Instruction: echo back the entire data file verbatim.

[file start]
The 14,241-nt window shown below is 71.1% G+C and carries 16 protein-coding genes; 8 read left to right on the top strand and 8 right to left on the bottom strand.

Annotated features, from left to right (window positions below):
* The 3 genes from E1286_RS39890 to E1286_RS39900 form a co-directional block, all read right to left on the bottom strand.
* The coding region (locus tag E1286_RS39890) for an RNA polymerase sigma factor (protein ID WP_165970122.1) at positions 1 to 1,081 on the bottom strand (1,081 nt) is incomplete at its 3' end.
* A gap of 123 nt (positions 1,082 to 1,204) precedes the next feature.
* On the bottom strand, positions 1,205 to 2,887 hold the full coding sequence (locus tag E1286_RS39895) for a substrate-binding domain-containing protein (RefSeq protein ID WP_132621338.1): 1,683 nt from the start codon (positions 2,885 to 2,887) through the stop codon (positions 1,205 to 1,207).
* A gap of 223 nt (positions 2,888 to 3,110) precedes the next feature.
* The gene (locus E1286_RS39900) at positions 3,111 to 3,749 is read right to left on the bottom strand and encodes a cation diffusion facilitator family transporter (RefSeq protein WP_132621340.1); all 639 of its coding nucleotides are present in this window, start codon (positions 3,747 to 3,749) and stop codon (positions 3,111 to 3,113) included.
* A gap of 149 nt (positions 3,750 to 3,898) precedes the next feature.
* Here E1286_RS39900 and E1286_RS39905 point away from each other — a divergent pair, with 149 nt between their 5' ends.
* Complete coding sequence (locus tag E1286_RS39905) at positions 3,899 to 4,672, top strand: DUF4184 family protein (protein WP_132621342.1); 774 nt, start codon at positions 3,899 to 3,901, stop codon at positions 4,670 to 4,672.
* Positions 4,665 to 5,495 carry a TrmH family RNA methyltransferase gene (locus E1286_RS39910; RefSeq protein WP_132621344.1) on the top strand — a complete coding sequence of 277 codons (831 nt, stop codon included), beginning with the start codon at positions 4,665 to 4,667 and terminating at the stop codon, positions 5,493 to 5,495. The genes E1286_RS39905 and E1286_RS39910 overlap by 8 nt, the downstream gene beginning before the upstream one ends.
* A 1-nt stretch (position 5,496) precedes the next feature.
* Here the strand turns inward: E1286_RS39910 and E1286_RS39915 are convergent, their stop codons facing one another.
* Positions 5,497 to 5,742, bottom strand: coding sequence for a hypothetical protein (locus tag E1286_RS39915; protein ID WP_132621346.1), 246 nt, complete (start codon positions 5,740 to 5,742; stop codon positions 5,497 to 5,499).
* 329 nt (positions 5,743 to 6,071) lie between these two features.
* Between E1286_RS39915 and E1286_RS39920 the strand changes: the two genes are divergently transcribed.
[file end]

The 14,241-nt window shown below is 71.1% G+C and carries 16 protein-coding genes; 8 read left to right on the top strand and 8 right to left on the bottom strand.

Annotated features, from left to right (window positions below):
* The 3 genes from E1286_RS39890 to E1286_RS39900 form a co-directional block, all read right to left on the bottom strand.
* The coding region (locus tag E1286_RS39890) for an RNA polymerase sigma factor (protein ID WP_165970122.1) at positions 1 to 1,081 on the bottom strand (1,081 nt) is incomplete at its 3' end.
* A gap of 123 nt (positions 1,082 to 1,204) precedes the next feature.
* On the bottom strand, positions 1,205 to 2,887 hold the full coding sequence (locus tag E1286_RS39895) for a substrate-binding domain-containing protein (RefSeq protein ID WP_132621338.1): 1,683 nt from the start codon (positions 2,885 to 2,887) through the stop codon (positions 1,205 to 1,207).
* A gap of 223 nt (positions 2,888 to 3,110) precedes the next feature.
* The gene (locus E1286_RS39900) at positions 3,111 to 3,749 is read right to left on the bottom strand and encodes a cation diffusion facilitator family transporter (RefSeq protein WP_132621340.1); all 639 of its coding nucleotides are present in this window, start codon (positions 3,747 to 3,749) and stop codon (positions 3,111 to 3,113) included.
* A gap of 149 nt (positions 3,750 to 3,898) precedes the next feature.
* Here E1286_RS39900 and E1286_RS39905 point away from each other — a divergent pair, with 149 nt between their 5' ends.
* Complete coding sequence (locus tag E1286_RS39905) at positions 3,899 to 4,672, top strand: DUF4184 family protein (protein WP_132621342.1); 774 nt, start codon at positions 3,899 to 3,901, stop codon at positions 4,670 to 4,672.
* Positions 4,665 to 5,495 carry a TrmH family RNA methyltransferase gene (locus E1286_RS39910; RefSeq protein WP_132621344.1) on the top strand — a complete coding sequence of 277 codons (831 nt, stop codon included), beginning with the start codon at positions 4,665 to 4,667 and terminating at the stop codon, positions 5,493 to 5,495. The genes E1286_RS39905 and E1286_RS39910 overlap by 8 nt, the downstream gene beginning before the upstream one ends.
* A 1-nt stretch (position 5,496) precedes the next feature.
* Here the strand turns inward: E1286_RS39910 and E1286_RS39915 are convergent, their stop codons facing one another.
* Positions 5,497 to 5,742, bottom strand: coding sequence for a hypothetical protein (locus tag E1286_RS39915; protein ID WP_132621346.1), 246 nt, complete (start codon positions 5,740 to 5,742; stop codon positions 5,497 to 5,499).
* 329 nt (positions 5,743 to 6,071) lie between these two features.
* Between E1286_RS39915 and E1286_RS39920 the strand changes: the two genes are divergently transcribed.